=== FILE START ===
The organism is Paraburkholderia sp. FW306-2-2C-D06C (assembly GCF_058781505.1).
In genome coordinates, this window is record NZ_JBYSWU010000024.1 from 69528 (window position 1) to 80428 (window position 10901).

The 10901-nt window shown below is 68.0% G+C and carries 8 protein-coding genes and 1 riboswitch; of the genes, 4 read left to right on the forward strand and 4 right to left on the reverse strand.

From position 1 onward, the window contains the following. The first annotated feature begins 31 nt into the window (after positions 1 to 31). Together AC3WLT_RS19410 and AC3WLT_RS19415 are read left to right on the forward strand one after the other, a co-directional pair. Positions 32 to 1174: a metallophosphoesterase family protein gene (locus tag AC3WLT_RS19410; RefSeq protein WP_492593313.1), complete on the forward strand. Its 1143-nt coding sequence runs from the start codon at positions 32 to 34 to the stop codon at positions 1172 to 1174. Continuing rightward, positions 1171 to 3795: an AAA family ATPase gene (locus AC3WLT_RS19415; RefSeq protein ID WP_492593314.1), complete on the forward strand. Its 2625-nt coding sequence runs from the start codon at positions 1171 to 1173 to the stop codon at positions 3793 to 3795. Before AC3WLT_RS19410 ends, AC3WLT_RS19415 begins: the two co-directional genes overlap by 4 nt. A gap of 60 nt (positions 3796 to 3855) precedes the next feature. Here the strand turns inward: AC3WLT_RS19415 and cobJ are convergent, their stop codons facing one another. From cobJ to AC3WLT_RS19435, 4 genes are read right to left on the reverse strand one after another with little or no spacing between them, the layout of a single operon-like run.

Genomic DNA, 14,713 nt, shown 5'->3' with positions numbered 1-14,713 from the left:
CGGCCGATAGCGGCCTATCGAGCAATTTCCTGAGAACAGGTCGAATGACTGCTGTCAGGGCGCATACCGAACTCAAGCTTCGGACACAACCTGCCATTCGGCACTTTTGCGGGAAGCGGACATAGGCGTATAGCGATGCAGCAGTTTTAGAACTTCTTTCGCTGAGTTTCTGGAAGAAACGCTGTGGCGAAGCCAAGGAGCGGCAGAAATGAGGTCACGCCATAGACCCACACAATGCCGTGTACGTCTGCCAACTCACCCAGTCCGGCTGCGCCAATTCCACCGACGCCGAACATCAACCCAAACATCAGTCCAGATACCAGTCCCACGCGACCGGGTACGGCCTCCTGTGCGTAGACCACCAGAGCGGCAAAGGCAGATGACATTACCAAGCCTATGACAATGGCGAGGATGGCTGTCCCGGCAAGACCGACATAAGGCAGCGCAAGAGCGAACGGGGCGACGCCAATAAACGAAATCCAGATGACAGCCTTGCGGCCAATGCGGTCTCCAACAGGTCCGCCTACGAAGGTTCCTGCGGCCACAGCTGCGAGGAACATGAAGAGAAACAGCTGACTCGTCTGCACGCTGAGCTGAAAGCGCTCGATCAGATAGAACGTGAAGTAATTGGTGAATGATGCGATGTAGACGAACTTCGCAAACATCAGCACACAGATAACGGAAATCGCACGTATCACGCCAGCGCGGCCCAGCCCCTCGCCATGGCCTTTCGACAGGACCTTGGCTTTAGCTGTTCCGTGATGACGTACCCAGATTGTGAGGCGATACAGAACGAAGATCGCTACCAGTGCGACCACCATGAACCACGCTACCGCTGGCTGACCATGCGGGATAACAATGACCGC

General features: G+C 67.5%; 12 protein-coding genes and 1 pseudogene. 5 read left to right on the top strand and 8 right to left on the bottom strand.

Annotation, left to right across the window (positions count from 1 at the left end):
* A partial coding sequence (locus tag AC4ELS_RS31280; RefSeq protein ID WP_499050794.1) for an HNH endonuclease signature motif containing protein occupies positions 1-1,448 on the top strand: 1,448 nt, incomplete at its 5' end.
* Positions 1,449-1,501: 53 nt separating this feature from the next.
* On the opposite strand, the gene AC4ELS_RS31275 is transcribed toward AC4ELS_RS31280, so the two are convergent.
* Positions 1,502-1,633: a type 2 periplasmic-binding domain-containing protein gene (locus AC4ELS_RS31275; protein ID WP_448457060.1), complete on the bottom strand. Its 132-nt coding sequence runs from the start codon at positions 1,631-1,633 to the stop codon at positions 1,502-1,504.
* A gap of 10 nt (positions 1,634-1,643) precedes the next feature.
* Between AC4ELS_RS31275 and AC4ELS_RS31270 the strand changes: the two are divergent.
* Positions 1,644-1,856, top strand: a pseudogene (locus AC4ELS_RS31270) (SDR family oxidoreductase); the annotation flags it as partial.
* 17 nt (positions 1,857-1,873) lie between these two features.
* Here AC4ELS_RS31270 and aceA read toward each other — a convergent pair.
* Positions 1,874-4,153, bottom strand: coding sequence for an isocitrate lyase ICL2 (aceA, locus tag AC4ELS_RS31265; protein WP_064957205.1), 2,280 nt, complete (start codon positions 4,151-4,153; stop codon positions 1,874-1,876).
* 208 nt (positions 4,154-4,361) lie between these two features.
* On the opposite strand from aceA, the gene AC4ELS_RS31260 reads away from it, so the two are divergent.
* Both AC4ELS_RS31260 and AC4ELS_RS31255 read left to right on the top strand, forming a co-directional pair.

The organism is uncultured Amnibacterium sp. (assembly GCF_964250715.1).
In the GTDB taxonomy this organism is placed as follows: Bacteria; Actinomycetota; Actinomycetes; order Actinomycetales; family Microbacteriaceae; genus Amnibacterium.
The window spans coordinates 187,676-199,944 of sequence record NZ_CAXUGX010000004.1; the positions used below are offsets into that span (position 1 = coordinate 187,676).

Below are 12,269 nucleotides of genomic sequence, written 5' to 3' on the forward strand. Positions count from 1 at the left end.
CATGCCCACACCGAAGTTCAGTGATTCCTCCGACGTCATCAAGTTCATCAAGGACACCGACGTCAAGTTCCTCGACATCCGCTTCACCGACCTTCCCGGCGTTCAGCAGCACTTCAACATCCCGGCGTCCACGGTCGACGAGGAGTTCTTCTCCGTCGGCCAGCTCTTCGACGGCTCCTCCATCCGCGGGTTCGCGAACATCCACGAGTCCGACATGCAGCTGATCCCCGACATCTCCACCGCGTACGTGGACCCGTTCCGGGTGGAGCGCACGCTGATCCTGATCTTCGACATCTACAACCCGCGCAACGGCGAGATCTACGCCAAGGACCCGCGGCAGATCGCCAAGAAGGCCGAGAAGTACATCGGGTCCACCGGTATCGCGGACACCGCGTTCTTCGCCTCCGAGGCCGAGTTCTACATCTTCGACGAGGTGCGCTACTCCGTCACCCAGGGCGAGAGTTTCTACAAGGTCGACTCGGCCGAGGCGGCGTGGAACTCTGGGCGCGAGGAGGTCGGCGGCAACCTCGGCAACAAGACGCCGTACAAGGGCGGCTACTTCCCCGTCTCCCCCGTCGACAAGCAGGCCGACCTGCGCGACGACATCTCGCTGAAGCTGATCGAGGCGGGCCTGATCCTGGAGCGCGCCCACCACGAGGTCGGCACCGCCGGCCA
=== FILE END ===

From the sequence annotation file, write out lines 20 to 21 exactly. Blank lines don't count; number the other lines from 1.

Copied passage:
* On the opposite strand from aceA, the gene AC4ELS_RS31260 reads away from it, so the two are divergent.
* Both AC4ELS_RS31260 and AC4ELS_RS31255 read left to right on the top strand, forming a co-directional pair.